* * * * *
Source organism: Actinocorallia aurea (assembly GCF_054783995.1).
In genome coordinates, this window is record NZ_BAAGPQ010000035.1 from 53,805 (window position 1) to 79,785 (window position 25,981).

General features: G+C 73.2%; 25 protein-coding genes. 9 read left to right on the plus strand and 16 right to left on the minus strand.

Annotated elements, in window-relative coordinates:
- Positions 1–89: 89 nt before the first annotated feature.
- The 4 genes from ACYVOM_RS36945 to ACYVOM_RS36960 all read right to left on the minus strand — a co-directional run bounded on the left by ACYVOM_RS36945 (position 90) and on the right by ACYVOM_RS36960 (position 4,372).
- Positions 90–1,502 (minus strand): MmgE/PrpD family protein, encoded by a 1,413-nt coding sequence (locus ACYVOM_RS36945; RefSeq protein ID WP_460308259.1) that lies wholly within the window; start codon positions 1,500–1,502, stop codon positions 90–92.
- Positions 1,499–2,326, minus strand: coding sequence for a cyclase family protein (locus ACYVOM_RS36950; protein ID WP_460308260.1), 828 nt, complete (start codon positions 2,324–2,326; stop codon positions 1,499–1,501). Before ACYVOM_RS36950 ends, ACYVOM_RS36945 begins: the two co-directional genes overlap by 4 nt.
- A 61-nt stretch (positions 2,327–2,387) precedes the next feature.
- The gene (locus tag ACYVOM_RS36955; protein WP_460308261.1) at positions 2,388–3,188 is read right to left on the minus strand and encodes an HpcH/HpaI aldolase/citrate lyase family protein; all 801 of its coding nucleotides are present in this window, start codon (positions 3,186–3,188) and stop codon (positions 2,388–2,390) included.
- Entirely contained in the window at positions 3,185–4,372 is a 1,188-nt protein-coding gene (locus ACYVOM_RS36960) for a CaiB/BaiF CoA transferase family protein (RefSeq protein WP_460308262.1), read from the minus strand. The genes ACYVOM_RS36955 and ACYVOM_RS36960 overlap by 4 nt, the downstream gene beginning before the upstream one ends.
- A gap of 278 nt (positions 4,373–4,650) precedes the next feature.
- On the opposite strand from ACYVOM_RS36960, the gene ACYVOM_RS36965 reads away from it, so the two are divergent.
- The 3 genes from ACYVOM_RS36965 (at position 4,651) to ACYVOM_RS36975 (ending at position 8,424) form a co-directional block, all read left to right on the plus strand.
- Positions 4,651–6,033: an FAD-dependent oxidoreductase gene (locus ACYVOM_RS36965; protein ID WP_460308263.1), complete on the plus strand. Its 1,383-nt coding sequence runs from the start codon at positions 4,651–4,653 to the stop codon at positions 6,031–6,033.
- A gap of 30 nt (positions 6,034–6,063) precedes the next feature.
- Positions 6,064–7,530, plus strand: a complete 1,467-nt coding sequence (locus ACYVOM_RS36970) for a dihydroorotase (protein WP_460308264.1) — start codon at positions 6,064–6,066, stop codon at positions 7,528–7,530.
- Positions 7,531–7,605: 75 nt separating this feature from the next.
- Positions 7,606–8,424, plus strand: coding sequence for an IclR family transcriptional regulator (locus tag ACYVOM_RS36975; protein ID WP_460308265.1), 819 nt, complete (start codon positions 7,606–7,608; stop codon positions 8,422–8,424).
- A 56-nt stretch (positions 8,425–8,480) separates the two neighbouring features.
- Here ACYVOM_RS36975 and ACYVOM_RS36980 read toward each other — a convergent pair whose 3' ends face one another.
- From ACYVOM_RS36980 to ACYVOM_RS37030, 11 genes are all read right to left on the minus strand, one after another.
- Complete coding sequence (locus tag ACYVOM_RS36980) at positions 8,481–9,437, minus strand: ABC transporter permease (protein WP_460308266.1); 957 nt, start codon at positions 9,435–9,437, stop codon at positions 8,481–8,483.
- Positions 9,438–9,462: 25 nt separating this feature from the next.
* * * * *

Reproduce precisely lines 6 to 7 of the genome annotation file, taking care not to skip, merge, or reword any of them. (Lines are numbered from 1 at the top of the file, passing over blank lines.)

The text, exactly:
- The 4 genes from ACYVOM_RS36945 to ACYVOM_RS36960 all read right to left on the minus strand — a co-directional run bounded on the left by ACYVOM_RS36945 (position 90) and on the right by ACYVOM_RS36960 (position 4,372).
- Positions 90–1,502 (minus strand): MmgE/PrpD family protein, encoded by a 1,413-nt coding sequence (locus ACYVOM_RS36945; RefSeq protein ID WP_460308259.1) that lies wholly within the window; start codon positions 1,500–1,502, stop codon positions 90–92.